My puppy Kaia is the WORST thief. Stealing things that I have handled has been her favorite game since the day I brought her home and it is the one thing I have not been able to teach her not to do because she loves doing it so much. I can't decide if she is a bad thief because she is incorrigible about it or because she also brings her booty straight to me to show off. She has taught me a whole new level of "puppy-proofing" and I seldom mess up anymore.
I've been adjusting to a radical job change, lots of human contact and an awful bout of pneumonia. I came home from work Friday night, sick, tired, distracted and wanting nothing more than to feed the donkeys and go to bed. I changed out of my work clothes, took my inhaler out of the pocket of my scrubs and set it on the bathroom counter. Then I made the fateful mistake of walking away and forgetting to pick it up again. A few minutes later, I heard a clatter and a whoosh and knew immediately that I had screwed up bad and the thief had struck again.
I confess, I was more annoyed than alarmed at first that Kaia had just wrecked my new inhaler. I wasn't thinking clearly and did not realize that dogs absorb albuterol directly through their mucus membranes. When she punctured the canister, the entire contents dispensed straight into her mouth.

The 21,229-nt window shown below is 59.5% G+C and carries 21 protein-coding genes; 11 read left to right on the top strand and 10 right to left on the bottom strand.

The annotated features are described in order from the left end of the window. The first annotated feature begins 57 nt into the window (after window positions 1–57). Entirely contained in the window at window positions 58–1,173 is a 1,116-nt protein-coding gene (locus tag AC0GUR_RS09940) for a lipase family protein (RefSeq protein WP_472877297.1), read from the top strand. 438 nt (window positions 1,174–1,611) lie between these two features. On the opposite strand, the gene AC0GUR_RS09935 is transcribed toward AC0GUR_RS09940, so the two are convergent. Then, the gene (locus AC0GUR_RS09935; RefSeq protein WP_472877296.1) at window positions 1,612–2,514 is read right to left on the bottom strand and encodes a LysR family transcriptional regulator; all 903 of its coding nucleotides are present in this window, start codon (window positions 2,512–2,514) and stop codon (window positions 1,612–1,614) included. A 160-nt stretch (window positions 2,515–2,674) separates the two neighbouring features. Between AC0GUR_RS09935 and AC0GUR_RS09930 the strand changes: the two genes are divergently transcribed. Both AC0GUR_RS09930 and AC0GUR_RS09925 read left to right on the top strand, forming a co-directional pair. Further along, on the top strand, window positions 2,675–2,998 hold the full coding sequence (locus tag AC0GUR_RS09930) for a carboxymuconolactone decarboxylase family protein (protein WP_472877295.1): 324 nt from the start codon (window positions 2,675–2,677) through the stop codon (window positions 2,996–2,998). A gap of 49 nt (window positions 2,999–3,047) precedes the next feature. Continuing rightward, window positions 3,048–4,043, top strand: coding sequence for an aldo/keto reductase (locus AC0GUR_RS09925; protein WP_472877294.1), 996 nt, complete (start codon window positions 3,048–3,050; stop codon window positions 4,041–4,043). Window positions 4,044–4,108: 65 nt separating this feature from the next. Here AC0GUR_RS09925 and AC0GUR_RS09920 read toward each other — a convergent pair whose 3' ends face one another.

Within minutes, I noticed Kaia acting a bit odd and then she started throwing up. I did a quick search about dogs and albuterol and realized we could be in big trouble so I called the Pet Poison Helpline
(Stop reading this now and make sure you have this number in your contacts list:(855) 764-7661).
They told me to hang up and start driving to the emergency vet clinic, which is an hour away. The vet clinic still wanted me to open a case with the poison helpline, because their service includes unlimited consultation with their vets who have experience with toxicology and access to extensive databases of toxicology information that most clinics can't maintain on their own.
The risks with albuterol poisoning are cardiac arrest, extremely low blood potassium levels and hyperthermia. Kaia spent the next 24 hours in the hospital. She got IV fluids, blood pressure checks every 15 minutes, an ECG and hourly blood checks to make sure her potassium level did not crash. The most critical time frame is 24-48 hours after exposure.
Fortunately, Kaia responded well to treatment and has made a full recovery. She came home Saturday night and had a couple of quiet days and is now back to her usual ways, including being on the lookout for "treasure" to steal. She is back to her endearing, quirky, thieving ways and I am trying to figure out how to convince her to abide by the law and pay for her vet bills. I am also keeping my inhaler in the cupboard.